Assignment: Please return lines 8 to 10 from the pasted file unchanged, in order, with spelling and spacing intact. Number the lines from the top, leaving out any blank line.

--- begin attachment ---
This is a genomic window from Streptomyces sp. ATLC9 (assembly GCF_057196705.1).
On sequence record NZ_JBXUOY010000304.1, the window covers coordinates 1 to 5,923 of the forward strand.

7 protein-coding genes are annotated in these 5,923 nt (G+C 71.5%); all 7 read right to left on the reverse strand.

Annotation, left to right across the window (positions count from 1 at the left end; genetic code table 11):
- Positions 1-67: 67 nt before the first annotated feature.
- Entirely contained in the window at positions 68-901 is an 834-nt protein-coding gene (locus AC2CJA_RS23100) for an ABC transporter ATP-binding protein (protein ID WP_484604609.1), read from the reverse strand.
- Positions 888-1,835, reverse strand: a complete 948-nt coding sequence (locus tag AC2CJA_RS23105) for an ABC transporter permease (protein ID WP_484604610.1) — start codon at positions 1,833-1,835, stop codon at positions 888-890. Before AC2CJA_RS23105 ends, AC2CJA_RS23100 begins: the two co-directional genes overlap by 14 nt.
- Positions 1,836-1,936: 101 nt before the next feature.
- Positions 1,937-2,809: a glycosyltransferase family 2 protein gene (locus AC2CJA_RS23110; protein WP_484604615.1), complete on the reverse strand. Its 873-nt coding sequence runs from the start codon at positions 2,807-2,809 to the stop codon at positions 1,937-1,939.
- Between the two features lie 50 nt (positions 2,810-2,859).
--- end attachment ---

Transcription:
- Positions 1,836-1,936: 101 nt before the next feature.
- Positions 1,937-2,809: a glycosyltransferase family 2 protein gene (locus AC2CJA_RS23110; protein WP_484604615.1), complete on the reverse strand. Its 873-nt coding sequence runs from the start codon at positions 2,807-2,809 to the stop codon at positions 1,937-1,939.
- Between the two features lie 50 nt (positions 2,810-2,859).